Short story about a strange…

…garden and its even stranger keepers…in Tangier.

The Story

Click the orange circle above to listen. This story is 30 minutes about Moroccan landscape, a strange garden, absinthe, chocolate and its plants.

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Date palms and mimosa in Morocco (Phoenix dactylifera and Acacia dealbata). Ever wonder about the magic of fragrance? Try mimosa, in its natural habitat, in the winter.

The Background

Anyone who has worked in a garden–suffered blisters and callouses in a garden for fruit, vegetables, flowers, medicine–knows there is something more in those gardens. This is for you.

Gardens? Chocolate? Yes, definitely…but I never thought to combine them until the email I received quite recently from an almost forgotten friend. Donkeys’ years ago when I was in Tangier, we worked together on the Baie de Tanger–it was a tourist destination development project.

Now, my friend’s still in Tangier, but as an antique dealer, using as an income cover, a store of second hand furniture. This story is a found antique.

In ‘Christopher and the Hibiscus House’, Christopher tells the story of a Tangier, Morocco garden. In order to visit the garden he was required by the garden’s keepers, a Brit and a Ruskie, to undergo a special ordeal of chocolate and absinthe before walking at sunset in the garden. Christopher first had to visit the land of the green fairies before he could enter their Oval Garden. This is that story.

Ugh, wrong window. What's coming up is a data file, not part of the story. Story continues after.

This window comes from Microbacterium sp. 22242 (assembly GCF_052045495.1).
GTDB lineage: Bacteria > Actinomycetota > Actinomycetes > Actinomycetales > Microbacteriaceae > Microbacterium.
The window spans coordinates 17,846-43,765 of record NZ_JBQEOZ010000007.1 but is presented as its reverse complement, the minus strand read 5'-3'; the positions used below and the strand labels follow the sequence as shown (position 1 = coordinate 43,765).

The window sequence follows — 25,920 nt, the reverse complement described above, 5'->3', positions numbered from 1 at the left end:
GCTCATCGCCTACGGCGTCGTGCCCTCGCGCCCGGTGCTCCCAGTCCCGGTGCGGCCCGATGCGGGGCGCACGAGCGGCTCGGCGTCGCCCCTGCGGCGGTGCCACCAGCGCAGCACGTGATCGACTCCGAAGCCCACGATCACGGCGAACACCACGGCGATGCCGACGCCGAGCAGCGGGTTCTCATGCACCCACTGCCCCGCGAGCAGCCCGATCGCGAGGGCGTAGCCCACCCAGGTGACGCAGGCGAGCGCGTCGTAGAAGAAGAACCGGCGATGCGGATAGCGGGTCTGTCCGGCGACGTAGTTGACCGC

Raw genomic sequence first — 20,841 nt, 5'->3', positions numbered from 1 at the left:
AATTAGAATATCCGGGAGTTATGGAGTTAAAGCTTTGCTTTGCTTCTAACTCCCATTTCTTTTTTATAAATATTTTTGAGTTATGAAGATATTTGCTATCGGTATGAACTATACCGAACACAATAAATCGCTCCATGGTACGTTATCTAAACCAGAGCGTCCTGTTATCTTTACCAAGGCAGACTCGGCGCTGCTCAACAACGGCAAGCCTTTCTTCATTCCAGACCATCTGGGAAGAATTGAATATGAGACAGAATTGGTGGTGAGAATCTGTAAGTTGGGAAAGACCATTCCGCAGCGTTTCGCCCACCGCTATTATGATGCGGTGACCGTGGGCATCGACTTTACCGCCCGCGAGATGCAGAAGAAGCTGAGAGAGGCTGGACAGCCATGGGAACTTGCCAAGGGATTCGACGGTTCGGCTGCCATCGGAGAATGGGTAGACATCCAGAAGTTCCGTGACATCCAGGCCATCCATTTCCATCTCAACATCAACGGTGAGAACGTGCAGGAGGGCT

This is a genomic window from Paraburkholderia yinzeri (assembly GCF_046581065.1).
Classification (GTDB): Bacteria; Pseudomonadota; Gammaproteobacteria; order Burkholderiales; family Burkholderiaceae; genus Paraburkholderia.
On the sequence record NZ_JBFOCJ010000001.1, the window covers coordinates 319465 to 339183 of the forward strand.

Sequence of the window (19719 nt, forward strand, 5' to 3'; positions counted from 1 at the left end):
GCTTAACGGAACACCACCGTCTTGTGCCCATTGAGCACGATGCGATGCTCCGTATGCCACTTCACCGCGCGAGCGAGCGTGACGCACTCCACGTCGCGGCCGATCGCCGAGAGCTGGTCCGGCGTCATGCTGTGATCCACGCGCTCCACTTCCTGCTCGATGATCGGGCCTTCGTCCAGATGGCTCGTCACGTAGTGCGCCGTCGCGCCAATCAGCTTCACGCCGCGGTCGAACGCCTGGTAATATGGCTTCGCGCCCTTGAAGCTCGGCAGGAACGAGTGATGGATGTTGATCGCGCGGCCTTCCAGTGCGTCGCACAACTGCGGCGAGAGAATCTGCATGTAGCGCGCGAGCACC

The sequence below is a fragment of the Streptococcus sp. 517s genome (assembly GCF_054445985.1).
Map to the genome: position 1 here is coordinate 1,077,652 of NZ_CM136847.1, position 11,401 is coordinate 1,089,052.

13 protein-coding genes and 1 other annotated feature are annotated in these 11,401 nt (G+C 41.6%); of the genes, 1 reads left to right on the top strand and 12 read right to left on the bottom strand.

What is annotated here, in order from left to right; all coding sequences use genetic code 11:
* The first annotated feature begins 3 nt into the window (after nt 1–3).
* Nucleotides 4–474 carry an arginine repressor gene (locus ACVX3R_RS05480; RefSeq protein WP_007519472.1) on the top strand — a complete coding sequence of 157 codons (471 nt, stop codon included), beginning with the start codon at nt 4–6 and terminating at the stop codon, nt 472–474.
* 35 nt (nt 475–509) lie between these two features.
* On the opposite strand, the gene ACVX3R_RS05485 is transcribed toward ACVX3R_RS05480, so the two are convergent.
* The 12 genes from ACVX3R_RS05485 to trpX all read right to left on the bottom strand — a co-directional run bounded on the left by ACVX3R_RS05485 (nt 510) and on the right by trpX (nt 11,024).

Readers…by now you know that my blog, flahertylandscape, is all about plants and people–landscape journeys. Sounds fair and safe enough; but what I  share with you in the above story goes beyond ethnobotany, beyond strange.

 

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The Moroccan dream.

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…for millennia…Tangier has been a nexus of Mediterranean, African and European cultures…a classic melting pot that is still on the boil.

This is in part a freshly edited re-post of  a 2015 post I made, entitled Chocolate, Gardens and Magic, which, if I might say so, was a too long read; but it is fortunately well illustrated with Art Nouveau graphics.

Maps: Ports and Dhows


Ports and dhows are why the edges of the Empty Quarter are…not empty.